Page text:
Using a random number generator, we randomized at the BGC site level, stratified by state, so each state had eight control and eight intervention sites, for a total of 16 sites in both the control and intervention groups. After randomization, the principal investigator of the study informed each site about which group they had been assigned.

At baseline (after randomization), we conducted a web-based survey of staff scheduled to plan and deliver MPC to assess pre-existing variation that might affect the implementation of MPC or the use of GTO. We measured individual capacity for quality prevention (coefficient alpha = 0.83 for knowledge scale, 0.94 for skills scale) [24], attitudes toward EBPs (coefficient alpha = 0.71 to 0.93 across four scales) [39], and organizational support for EBPs (coefficient alpha = 0.65) [40]. Response rates were 71 % (17/24) and 100 % (19/19) for the intervention and control groups, respectively. We evaluated group differences on each scale by fitting a site-level linear mixed effects regression model with fixed treatment (intervention vs. control) effect and a random state (Alabama, Georgia) effect and found no significant differences between the two groups at baseline, although these analyses were only powered to detect medium-to-large effects.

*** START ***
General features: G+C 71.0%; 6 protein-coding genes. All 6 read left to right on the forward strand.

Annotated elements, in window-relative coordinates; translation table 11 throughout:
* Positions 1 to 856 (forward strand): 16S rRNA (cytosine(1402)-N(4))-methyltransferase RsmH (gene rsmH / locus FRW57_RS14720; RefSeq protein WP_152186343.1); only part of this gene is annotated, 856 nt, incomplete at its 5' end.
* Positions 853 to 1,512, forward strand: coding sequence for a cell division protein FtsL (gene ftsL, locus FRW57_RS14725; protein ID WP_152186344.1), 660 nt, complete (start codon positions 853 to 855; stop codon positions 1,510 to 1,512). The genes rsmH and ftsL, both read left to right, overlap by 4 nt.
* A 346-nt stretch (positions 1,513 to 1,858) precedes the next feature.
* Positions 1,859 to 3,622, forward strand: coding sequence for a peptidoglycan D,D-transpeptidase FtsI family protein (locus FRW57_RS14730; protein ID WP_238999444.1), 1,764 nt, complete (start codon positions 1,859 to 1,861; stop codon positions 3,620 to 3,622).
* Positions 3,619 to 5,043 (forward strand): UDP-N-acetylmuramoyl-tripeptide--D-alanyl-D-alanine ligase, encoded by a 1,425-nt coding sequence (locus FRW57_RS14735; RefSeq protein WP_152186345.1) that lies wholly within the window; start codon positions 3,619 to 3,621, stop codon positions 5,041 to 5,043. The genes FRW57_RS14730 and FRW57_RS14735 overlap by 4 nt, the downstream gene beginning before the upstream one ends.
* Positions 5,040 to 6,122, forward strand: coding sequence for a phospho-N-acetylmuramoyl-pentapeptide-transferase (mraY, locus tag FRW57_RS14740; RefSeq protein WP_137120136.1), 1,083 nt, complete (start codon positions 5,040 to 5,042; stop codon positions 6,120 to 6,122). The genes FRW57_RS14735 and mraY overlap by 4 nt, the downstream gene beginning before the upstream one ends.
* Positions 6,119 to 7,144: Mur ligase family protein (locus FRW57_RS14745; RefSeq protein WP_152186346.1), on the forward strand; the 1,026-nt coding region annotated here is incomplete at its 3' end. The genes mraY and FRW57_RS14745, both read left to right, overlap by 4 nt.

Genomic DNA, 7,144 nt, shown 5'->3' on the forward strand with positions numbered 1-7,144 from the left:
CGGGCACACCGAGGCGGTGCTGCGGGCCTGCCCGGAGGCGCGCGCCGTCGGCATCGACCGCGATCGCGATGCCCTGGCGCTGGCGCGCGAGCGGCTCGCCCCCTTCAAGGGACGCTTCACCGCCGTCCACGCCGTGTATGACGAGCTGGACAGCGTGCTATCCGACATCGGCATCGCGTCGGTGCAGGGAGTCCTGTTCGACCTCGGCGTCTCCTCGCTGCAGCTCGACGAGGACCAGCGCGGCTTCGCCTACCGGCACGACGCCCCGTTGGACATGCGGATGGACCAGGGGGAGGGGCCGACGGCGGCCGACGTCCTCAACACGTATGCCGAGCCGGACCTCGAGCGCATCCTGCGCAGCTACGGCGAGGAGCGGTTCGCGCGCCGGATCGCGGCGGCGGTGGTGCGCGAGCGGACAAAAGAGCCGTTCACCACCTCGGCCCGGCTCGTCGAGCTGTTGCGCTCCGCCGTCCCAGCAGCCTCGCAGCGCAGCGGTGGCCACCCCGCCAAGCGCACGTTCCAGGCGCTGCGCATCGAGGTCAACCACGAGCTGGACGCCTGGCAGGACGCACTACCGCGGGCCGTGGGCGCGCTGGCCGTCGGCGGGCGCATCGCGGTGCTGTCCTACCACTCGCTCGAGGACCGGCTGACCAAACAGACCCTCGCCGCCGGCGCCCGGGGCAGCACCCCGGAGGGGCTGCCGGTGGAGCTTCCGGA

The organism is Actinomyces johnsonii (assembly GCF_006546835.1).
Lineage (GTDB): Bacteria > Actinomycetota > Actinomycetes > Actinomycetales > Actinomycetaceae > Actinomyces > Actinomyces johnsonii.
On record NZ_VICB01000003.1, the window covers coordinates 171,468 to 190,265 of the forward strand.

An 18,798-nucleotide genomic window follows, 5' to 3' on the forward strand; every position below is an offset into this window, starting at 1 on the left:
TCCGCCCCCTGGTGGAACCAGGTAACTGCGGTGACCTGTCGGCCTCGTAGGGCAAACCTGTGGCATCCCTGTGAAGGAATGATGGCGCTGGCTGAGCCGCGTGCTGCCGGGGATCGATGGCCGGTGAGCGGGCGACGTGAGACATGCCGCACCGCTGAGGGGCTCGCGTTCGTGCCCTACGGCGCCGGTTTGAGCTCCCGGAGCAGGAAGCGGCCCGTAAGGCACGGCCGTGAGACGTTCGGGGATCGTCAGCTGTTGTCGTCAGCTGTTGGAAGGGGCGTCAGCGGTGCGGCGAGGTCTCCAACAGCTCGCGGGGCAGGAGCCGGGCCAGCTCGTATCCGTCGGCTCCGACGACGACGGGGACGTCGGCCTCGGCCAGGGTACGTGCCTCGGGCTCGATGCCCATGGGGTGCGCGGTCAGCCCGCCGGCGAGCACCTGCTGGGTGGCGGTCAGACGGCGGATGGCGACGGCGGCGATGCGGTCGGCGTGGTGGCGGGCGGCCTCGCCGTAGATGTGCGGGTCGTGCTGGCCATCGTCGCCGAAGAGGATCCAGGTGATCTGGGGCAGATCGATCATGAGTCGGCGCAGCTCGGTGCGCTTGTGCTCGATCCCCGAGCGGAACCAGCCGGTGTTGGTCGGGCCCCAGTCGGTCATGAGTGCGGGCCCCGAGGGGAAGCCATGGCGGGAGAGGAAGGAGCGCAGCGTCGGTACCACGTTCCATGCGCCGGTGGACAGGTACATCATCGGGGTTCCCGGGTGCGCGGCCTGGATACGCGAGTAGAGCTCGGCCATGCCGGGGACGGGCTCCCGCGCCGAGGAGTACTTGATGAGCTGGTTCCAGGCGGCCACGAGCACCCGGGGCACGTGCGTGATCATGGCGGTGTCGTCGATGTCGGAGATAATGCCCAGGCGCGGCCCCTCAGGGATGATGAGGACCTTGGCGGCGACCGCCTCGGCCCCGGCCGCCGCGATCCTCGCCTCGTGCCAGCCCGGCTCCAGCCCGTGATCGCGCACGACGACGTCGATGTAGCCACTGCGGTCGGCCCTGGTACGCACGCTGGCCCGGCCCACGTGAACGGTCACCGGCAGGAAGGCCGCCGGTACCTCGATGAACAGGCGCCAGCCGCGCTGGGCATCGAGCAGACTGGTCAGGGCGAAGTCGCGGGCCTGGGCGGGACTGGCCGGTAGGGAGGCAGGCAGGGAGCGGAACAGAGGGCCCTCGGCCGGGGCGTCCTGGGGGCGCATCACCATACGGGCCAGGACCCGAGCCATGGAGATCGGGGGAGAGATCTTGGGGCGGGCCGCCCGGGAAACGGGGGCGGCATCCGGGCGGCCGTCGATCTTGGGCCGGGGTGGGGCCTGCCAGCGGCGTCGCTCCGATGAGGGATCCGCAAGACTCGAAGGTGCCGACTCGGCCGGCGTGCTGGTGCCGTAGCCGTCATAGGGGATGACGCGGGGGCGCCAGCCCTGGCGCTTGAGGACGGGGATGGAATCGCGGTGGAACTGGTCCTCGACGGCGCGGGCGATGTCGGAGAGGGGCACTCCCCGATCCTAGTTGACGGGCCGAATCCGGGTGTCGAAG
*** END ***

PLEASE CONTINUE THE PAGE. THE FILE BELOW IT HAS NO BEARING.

Making proud choices—an evidence-based pregnancy and STI prevention program

Making Proud Choices (MPC) uses social cognitive theory [41] and the theories of reasoned action [23] and planned behavior [42] to influence adolescents’ knowledge and beliefs about sex and contraception to reduce the frequency of sexual activities and to increase condom use [37, 43]. Over eight, 1-h highly scripted class sessions called “modules,” MPC (1) provides information about abstinence, pregnancy and safe-sex (i.e., condoms); (2) strengthens attitudes of sexual responsibility and pride needed for abstinence and/or safer-sex decision making (e.g., condom use); and (3) teaches skills on how to remain abstinent or use safe-sex practices. The evidence for MPC comes from a rigorous RCT involving primarily African-American sixth and seventh graders from three middle schools serving low-income communities in Philadelphia where half of the youth received MPC and half did not. Immediately at post intervention, the youth that received MPC significantly improved, compared to the control youth, on eight of the 14 mediator measures (i.e., proximal outcome), mostly involving condom use and sexual knowledge. The youth that received MPC also had significantly higher frequency of condom use at 3, 6, and 12 month follow-ups compared to the control youth and significantly less frequent sex and unprotected sex at 6 and 12 months among those who were sexually active at the start of the study [37]. MPC is one of the most popular teen pregnancy and STI prevention programs in the USA. Grantees in the Administration for Children and Families’ Personal Responsibility Education Program (formula state funding for evidence-based teen pregnancy prevention) are using MPC in 18 of the 45 participating states, reaching nearly 64,000 youth [44].